Posts tagged with "9 U.S.C. §§ 1-16"

The “Manifest Disregard of the Law” Standard for Judicial Review of a FINRA Arbitration Award Excludes Questions of Fact

The “Manifest Disregard of the Law” Standard for Judicial Review of a FINRA Arbitration Award Excludes Questions of Fact

Patrick R. Murray v. Citigroup Global Markets, Inc., 2011 WL 5523680 (N.D. Ohio Nov. 14, 2011)

In a recent case before United States District Court for the Northern District of Ohio, Patrick R. Murray (“Murray”) filed motions to vacate, modify or correct portions of a Financial Industry Regulatory (“FINRA”) arbitration award. Citigroup Global Markets, Inc., (“CGMI”) filed a cross-motion to confirm the arbitration award and to award costs and fees incurred while seeking confirmation. The court denied Murray’s motions to vacate, modify or correct the arbitration award and granted CGMI’s motion to confirm the arbitration award. CGMI’s request for costs and fees was denied.

In July 2000, Murray was hired as a financial advisor in a local Smith Barney office, which was later acquired by CGMI. As required by FINRA rules, Murray executed a Uniform Application for Securities Industry Registration or Transfer (“Form U–4”). He also executed a promissory note for a $1,508,401 forgivable loan, and an addendum to the promissory note that extended the length of the repayment period from seven years to nine years. The instruments provided that the loan was to be repaid in nine equal annual installments commencing on the first anniversary date of its execution and that, if Murray terminated his employment prior to full repayment, the outstanding balance would be immediately payable with interest accruing from the date of termination. In April 2009, Murray resigned after having made eight annual payments on the loan.

In May 2009, Murray sued CGMI in state court alleging that CGMI fraudulently induced him to sign the addendum to the promissory note and illegally confiscated his assets related to a capital accumulation plan account. CGMI removed the case to federal court, where it filed a motion to compel arbitration. The court found that the arbitration clauses in the Form U-4, the promissory note, the addendum to the promissory note and a separate signed acknowledgment of the CGMI employee hand book were valid and enforceable; therefore, it granted CGMI’s motion to compel arbitration. FINRA appointed a panel of three neutral arbitrators to hear the matter. In April 2011, the FINRA panel awarded CGMI compensatory damages of $40,153.00 representing the unpaid balance on the promissory note and awarded Murray compensatory damages of $25,705.95.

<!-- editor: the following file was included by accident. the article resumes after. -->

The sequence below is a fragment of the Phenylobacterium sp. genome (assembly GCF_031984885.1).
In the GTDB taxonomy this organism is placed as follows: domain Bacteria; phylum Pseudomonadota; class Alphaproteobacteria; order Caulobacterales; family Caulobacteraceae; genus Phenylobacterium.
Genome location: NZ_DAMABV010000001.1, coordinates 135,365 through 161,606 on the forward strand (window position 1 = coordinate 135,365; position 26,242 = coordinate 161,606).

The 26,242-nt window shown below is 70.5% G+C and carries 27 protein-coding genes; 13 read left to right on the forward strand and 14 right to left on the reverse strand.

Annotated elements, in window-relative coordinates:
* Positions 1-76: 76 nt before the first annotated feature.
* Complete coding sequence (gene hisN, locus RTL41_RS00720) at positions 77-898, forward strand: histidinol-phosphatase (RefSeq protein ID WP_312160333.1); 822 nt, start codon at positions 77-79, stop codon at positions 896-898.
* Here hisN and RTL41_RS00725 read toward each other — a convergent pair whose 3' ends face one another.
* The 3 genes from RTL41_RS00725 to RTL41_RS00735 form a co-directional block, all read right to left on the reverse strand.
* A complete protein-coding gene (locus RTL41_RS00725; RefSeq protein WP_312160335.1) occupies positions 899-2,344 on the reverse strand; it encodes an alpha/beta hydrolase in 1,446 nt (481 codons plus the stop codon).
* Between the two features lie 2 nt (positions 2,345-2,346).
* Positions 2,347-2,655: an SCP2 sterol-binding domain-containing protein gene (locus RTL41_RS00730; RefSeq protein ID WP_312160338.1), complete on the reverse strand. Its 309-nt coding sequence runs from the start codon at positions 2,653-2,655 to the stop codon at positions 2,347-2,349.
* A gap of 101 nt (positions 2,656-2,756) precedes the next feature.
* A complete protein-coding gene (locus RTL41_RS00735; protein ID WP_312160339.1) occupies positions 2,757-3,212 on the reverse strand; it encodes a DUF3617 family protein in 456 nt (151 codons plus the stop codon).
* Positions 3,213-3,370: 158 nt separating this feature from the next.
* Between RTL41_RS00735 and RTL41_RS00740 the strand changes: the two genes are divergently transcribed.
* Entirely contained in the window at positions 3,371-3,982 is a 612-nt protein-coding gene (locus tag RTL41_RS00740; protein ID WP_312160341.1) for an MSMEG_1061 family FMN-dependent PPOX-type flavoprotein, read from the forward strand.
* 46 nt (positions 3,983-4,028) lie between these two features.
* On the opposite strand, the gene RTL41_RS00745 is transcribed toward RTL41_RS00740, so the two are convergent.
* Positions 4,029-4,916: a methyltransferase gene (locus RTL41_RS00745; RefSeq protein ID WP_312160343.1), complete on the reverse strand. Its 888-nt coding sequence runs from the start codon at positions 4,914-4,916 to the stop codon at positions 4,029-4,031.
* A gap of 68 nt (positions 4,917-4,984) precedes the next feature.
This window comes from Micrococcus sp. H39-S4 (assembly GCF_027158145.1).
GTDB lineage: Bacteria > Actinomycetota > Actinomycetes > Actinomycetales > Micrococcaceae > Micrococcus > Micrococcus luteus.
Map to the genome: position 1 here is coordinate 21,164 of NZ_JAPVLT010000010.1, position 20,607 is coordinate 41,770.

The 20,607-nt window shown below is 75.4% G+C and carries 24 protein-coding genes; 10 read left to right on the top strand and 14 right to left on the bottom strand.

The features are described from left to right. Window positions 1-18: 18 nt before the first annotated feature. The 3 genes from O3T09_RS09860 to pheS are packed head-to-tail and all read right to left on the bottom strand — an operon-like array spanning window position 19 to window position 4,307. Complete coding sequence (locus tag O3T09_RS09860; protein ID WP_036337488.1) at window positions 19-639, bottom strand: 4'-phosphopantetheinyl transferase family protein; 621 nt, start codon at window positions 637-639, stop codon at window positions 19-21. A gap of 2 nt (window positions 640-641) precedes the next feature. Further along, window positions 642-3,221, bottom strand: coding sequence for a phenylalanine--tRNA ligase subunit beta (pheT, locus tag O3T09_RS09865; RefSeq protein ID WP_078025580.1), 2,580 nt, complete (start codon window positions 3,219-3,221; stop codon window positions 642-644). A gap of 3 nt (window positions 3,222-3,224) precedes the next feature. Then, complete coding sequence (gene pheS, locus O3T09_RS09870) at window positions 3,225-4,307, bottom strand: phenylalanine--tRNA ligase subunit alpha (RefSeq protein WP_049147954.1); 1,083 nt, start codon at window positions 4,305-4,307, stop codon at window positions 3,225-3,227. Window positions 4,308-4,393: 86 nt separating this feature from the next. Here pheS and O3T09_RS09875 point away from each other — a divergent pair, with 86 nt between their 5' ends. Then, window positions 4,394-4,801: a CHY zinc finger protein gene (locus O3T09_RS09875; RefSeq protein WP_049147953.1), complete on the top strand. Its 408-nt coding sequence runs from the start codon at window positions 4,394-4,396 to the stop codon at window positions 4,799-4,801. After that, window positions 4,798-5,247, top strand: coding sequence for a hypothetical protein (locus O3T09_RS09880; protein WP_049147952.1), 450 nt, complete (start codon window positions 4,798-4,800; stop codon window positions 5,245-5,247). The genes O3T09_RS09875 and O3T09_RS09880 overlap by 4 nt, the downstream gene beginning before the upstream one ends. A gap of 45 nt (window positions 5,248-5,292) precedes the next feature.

Murray filed the instant motion to vacate, modify or correct portions of the arbitration award in federal court and CGMI filed its response and cross-motion to confirm the arbitration award. Murray challenged the arbitration award on the following grounds: (1) the award was irrational; (2) the award did not draw its essence from the contract between the parties; (3) the award violated public policy; and (4) the award manifestly disregarded the law.

The Federal Arbitration Act (“FAA”), 9 U.S.C. §§ 1-16, defines four limited statutory grounds on which a court may vacate an arbitration award, including instances of fraud or corruption, evident partiality, misbehavior or misconduct and acts exceeding the arbitration panel’s authority. 9 U.S.C. § 10(a). The court found that none of Murray’s first three grounds for vacatur satisfied these statutory requirements.

Several federal circuits, including the Sixth Circuit, have held that an arbitration award can be vacated “if it displays ‘manifest disregard of the law.’ ” Jacada, Ltd. v. Int’l Mktg. Strategies, Inc., 401 F.3d 701, 712 (6th Cir. 2005), overruled on other grounds, (citing Merrill Lynch, Pierce, Fenner & Smith, Inc. v. Jaros, 70 F.3d 718, 421 (6th Cir. 1995)). However, the court found that Murray’s assertions of manifest disregard of the law were based on questions of fact rather than questions of law. A federal court does not have the authority to re-litigate facts when reviewing an arbitration award to determine whether the arbitrators manifestly disregarded the law. See Bd. Of County Commis of Lawrence County, Ohio v. L. Robert Kimball & Assocs., 860 F.2d 683, 688 (6th Cir.1988). Therefore, the court denied Murray’s motion to vacate the arbitration award.